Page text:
Phil Sheldon, a highly respected freelance photographer that takes news photos of the "Marvels" (the superheroes in the Marvel Universe) has retired. Combined with the royalties from his book of photos (titled "Marvels") he has a comfortable life.
He was in the process of making a sequel to "Marvels" when his doctor discovers that he has lung cancer due to his smoking habit.
Phil undergoes surgery to remove as much of the tumor as possible. However Dr. Geoffries sadly informs him that they were unable to remove it all. He explains that Phil has contracted "squamous cell carinoma of the lung ... [the cancer has] already metastasized to a lymph nodes in [his] mediastinum".
The only option at this point is chemotherapy. He recommends thirty sessions over a period of six weeks. Phil asks him point blank if he will survive this. Reluctantly Geoffries admits he probably won't, but is quick to point out that the five-year survival rate with chemotherapy is 23%; without it he will last one year, tops.
With this news, against Geoffries wishes (and those of his wife Doris), Phil checks out of the hospital as there is nothing else that can be done until his stitches come out. He meets with his publisher Bennet Schwed to discuss his next book. His original concept to clear Spider-Man of the murder of George Stacy, but since Gwen died, he has reconsidered. Schwed suggests that the create a photograph book titled "Menaces" to showcase the super-villains. Phil is very reluctant to go in this direction, and tells Schwed that he'll think it over.
Phil's next stop is the Daily Bugle to have dinner with some of his co-workers. He can't bring himself to tell him that he's got cancer. They're too excited by the various superhero activity. (Of specific interest to this site is the revelation that "Spider-Man has a dune buggy now".) As Phil is deluged with information he becomes increasingly frustrated. Given his new perspective, stories about vampires in England or werewolves in L.A. seem inconsequential to him. When he hears a report that Captain America, Falcon, and the X-Men are fighting SHIELD, he leaves in disgust. As he walks home, he realizes that he's partly to blame for the fascination with the heroes. All the pictures he took have fueled the interest in them. He feels a bit cheated that everyone is obsessed with the Marvels while he has to cope with his death sentence. He will have to start chemotherapy soon, which may or may not prolong his life.
Days pass and Phil attends a party at Jonah's penthouse celebrating Peter Parker's nomination for photographer of the year. Phil is furious that Parker is nominated. This is not due to professional jealousy; he simply takes photographs for Jameson's smear campaign against Spider-Man. He is insulted that his "work" is even remotely considered journalism. When Peter approaches him and tries to speak to him, Phil rebukes him and walks away angrily.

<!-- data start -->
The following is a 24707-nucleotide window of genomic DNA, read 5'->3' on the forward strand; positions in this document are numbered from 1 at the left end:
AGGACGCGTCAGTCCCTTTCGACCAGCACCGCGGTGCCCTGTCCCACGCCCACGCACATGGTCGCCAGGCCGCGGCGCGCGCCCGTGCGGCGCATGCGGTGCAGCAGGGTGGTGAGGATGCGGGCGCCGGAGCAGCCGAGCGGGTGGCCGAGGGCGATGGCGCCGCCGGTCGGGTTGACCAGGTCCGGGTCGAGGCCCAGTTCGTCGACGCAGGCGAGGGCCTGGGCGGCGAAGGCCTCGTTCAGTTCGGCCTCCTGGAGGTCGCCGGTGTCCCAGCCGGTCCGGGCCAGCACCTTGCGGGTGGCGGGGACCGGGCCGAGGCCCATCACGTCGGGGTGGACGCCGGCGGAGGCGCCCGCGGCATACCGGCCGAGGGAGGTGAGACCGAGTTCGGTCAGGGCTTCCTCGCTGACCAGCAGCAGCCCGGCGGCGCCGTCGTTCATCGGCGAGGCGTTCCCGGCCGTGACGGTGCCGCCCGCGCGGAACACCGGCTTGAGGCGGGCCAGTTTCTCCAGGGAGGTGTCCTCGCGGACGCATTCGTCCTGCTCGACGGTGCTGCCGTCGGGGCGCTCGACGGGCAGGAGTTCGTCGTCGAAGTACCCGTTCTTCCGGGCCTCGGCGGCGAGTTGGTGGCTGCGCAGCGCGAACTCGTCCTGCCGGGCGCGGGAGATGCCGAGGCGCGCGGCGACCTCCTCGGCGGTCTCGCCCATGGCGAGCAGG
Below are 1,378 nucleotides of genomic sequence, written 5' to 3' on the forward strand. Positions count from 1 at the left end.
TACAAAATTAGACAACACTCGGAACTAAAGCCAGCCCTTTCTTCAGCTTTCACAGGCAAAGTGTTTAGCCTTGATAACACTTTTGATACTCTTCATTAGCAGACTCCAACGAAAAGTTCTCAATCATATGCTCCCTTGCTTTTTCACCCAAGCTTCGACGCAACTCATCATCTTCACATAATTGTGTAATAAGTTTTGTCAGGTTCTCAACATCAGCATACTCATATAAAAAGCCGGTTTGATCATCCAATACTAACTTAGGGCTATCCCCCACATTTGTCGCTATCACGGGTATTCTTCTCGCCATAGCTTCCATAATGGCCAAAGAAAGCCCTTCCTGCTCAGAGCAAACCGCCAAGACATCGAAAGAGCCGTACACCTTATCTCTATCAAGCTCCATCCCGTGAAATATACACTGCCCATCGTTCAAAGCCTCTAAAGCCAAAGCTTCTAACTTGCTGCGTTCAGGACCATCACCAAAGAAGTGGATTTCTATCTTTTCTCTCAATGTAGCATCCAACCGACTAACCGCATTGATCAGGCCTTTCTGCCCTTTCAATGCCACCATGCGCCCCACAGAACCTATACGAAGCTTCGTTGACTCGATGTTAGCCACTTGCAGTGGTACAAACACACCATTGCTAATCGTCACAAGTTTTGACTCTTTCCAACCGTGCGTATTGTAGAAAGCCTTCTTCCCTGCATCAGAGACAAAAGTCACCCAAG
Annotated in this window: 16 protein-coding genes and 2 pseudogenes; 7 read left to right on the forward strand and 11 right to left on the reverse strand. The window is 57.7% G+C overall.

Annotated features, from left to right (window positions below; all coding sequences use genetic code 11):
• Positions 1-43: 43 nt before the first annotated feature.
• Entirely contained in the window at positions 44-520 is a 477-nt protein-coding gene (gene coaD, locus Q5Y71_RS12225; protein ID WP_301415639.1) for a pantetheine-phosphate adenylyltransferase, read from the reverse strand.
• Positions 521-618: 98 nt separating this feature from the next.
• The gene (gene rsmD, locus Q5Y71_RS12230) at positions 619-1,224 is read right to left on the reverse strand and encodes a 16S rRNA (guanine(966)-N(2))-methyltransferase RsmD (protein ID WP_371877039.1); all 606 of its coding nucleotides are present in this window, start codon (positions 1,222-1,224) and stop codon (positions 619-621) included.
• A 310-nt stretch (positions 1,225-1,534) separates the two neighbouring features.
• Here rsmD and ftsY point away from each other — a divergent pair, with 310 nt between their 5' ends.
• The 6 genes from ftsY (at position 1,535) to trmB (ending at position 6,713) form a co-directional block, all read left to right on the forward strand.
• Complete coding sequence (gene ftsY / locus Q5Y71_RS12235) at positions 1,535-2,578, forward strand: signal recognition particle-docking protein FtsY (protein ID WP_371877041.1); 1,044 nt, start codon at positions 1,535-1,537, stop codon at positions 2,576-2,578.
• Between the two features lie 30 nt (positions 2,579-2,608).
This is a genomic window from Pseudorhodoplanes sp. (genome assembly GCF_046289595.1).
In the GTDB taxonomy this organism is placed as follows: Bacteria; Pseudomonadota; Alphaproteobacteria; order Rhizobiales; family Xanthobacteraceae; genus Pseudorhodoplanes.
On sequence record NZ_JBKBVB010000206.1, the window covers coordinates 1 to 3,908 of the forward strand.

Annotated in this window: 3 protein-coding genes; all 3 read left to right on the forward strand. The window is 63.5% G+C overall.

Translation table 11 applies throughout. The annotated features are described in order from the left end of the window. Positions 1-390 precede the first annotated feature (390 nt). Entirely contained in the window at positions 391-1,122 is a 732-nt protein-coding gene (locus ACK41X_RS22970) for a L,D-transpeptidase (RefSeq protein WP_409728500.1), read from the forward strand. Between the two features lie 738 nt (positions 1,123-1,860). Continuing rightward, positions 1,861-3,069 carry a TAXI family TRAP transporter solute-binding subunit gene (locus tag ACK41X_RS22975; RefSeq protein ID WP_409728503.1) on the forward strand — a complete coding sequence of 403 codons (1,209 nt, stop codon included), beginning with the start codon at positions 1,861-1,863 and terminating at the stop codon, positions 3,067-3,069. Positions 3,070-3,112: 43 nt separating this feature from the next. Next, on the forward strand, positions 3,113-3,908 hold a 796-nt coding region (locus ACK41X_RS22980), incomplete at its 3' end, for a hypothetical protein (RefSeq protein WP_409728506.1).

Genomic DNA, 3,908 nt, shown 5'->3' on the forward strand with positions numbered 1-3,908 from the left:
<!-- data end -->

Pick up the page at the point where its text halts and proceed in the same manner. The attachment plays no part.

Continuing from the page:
He leaves the party and soon finds himself in an abandoned alleyway. He begins to rant about his current place in the world. He feels his life's work is being undermined in favor of sensationalism. People don't want the truth, they want entertaining lies. This attracts the attention of a small gang who try to rob him. The key word is "try". Spider-Man quickly appears and webs them up to the nearest lamppost. He advises Phil, who "looks like [he's] dressed for a party", to return to it.
Phil is left speechless for a few minutes. He then goes home and has an epiphany. He is angry because people are blind to the truth about the Marvels. They are noble people that save lives while theirs get drug through the mud for entertainment value. He decides that his next book will be a crusade to restore the reputation of the Marvels; to remind the public of the truth.
At times, it can be somewhat disturbing when you see the generation immediately following your own. What they wear, their diction, and their values may cross the established limits of your generation. It may seem – at times - that they will actually cause the downfall of society. One item to keep in mind is that the generation prior to your own had the same doubts. It's a never-ending cycle of suspicion until humanity actually descends to the mindlessness depicted in the movie Idiocracy. Of course by then it's too late to do anything.
Because of this tendency, Phil's attitude toward Peter is understandable, although not accurate. We know that he takes pictures of himself as Spider-Man and willingly helps Jonah ruin his own reputation in order to pay the bills. Sometimes people have to make hard choices in order to make ends meet. Phil's larger complaint - the public's unconditional acceptance of slanted journalism – is more grounded.
To his credit Phil is at least trying to do something about the downward progression of society and remind the public that despite all-too-human failings, the Marvels are heroes, not entertainment.
4 webs. Continuing from the previous issue, this is a great series that shows the "other" side of the major events of the Marvel Universe. Highly enjoyable and highly recommended.
Gwen Stacy was killed in Amazing Spider-Man #121